Community unrest about the management of T.J. Samson Community Hospital that began a few years ago has culminated in a lawsuit seeking to instate a new board of trustees.
Early paperwork incorporating the hospital called for a board of trustees to be elected by “stockholders” – anyone who contributed more than $25 to the establishment of the hospital. The heirs of those original 1926 shareholders were disenfranchised by a change in the articles of incorporation in 1968, according to the lawsuit, filed Thursday in Barren Circuit Court by Bowling Green attorney Alan Simpson.
“Such action has effectively insulated it from accountability to the community and has breached its promise to those citizens upon whom it had relied for its every existence by subscribing to its stock and providing the financing for its construction,” the suit states.
T.J. Samson attorney Jeff Herbert said the lawsuit is baseless and without merit, noting that the selection of the governing board has never been challenged since the hospital was formed or even after the 1968 change.
“Any attempt to assume the board of directorship by these individuals is wreckless and unwarranted and constitutes an attempt to impede the progress of a great medical facility and organization,” Herbert told the Daily News this morning.
More recent actions than the 1968 change might have raised the hackles of some in the community. A 2011 amendment to the articles of incorporation said that T.J. Samson Community Hospital would have one corporate member, T.J. Regional Health, which would act and vote through its board of directors. About the same time, the for-profit T.J. Health Partners was formed and is believed to be a subsidiary of T.J. Regional Health, the lawsuit contends.
The Health Partners organization has been purchasing doctors’ practices in Barren County, which was a bone of contention at a September public meeting.
“It’s never been our intention to absorb all the doctors into T.J. Health Partners,” Tony Sudduth, chief operating and financial officer for the hospital, said at the meeting.
Sudduth said it’s difficult to operate a medical practice in a changing health care environment. Sudduth at the time predicted that more doctors would want to become hospital employees, so they could focus on practicing medicine without the headaches of operating a practice.
At the time, hospital CEO Bill Kindred said T.J. Samson was behind the curve in hiring physicians. He estimated that 50 percent of hospitals have “relationships” with physicians.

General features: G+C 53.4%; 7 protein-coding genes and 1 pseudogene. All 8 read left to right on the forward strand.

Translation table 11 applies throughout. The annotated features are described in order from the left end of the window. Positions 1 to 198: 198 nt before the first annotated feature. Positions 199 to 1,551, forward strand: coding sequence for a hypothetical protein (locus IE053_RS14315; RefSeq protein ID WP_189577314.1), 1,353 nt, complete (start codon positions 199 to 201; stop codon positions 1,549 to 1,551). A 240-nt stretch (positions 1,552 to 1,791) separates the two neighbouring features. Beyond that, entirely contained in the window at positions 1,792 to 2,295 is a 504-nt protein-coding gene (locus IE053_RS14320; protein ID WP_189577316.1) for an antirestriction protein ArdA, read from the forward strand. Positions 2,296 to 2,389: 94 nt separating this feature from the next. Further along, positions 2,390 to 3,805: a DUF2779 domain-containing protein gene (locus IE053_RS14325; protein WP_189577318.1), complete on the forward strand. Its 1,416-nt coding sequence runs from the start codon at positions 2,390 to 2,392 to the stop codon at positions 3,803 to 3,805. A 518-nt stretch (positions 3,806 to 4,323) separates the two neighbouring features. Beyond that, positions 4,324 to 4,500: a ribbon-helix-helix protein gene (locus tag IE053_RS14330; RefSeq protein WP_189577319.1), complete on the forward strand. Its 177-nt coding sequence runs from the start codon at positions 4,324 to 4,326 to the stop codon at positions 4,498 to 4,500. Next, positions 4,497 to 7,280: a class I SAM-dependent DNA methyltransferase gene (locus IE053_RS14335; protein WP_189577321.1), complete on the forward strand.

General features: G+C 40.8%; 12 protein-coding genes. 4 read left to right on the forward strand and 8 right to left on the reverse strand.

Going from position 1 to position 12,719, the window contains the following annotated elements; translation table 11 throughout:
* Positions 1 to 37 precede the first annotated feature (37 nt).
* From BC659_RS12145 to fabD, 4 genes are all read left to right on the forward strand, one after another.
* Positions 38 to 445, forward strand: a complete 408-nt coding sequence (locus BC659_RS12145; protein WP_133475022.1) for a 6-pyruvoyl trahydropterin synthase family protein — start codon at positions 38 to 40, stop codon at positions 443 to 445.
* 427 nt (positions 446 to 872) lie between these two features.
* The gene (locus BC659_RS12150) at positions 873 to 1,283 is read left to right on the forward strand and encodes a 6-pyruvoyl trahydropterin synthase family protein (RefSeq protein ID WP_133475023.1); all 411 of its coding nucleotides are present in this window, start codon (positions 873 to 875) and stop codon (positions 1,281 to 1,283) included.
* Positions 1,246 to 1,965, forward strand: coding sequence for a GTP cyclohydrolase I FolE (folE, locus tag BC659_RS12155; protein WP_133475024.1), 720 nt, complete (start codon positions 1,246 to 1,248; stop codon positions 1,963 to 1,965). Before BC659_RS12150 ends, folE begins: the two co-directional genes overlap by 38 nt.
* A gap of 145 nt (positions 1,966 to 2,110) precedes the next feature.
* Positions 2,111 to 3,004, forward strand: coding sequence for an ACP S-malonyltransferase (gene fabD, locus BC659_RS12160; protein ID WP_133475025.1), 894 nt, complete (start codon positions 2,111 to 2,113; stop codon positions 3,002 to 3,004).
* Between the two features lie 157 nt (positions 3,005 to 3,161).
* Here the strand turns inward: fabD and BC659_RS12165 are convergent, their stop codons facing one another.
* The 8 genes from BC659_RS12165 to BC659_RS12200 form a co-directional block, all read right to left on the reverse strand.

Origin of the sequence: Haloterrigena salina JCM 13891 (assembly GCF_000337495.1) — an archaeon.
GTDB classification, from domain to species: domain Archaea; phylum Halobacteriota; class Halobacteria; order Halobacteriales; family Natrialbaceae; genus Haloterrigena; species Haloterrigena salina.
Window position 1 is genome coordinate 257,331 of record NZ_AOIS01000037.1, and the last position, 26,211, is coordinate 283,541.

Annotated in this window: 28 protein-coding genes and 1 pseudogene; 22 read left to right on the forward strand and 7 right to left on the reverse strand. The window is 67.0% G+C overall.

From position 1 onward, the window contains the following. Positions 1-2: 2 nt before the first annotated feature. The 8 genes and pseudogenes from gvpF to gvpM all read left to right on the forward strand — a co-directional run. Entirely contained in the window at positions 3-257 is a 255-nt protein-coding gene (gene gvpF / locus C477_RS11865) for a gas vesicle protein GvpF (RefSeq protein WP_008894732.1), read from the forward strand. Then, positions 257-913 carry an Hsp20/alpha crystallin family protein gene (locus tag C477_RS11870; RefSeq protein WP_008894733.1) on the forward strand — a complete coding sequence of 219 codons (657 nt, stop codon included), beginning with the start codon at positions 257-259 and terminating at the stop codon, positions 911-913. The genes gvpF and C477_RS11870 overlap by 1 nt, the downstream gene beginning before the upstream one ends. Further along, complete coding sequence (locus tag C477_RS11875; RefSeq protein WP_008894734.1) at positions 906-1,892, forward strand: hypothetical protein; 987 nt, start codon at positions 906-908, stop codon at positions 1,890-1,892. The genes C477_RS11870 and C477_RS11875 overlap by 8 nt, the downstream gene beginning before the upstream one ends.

“This is nothing new,” he said.
In Warren County, several physician practices have become a part of nonprofit Commonwealth Health Corp., most recently Western Kentucky Diagnostic Imaging. But the partners in that business actually chose not to stay with the business – they went instead to Graves-Gilbert Clinic. Greenview Regional Hospital, a for-profit hospital, also has multiple staff physicians.
Glasgow City Councilman Wendell H. Honeycutt didn’t go to that 2012 Glasgow community meeting, but his grandfather, for whom he is named, was one of the original stockholders. Honeycutt was one of the people voting May 25, as the original articles of incorporation prescribed, to select a board of trustees. He was elected to the board, which also includes D.T. Froedge, Randall Curry, Dewayne Hatcher, Lyon Hutcherson and Curtis Peil.
The lawsuit seeks to instate those “true” trustees rather than the board that is operating the hospital now.
“The board decided going forward to elect themselves rather than have stockholders elect them,” Honeycutt said. “I don’t think that’s right. I don’t agree personally with the way they are running their Health Partners. If doctors don’t join, they are driving them out of town.
“Everything we do, we will do gently,” Honeycutt said in response to a question about what would happen if a judge agrees with the lawsuit, which asks for a judge’s declaration rather than a jury trial. “I would like to eventually see Health Partners sold back to the doctors’ practices if they are interested in buying them and then leasing them office space. I don’t think it’s good to have it all monopolized. Anything we do would be slow and gradual change because we don’t want to hurt the medical community. I believe the way they are operating now does have a negative impact.”
The lawsuit wants the court to recognize the new trustees because the hospital’s current board of directors have “made themselves self perpetuating and non-accountable to the community after relying on these citizens and their ancestors for their very existence.”
Herbert said he will respond appropriately to the lawsuit, seeking its dismissal.
“And we are considering other remedies the hospital might have against those who are attempting to interfere with the operation of the hospital and its continual providing of the highest quality of medical care as is partially evidenced by the construction and opening of the new Pavilion in Glasgow, which is a marvelous facility, both functionaly and architecturally,” he said. “We have no doubt that the current board of directors is duly constituted and is the board of directors of T.J. Samson Community Hospital.”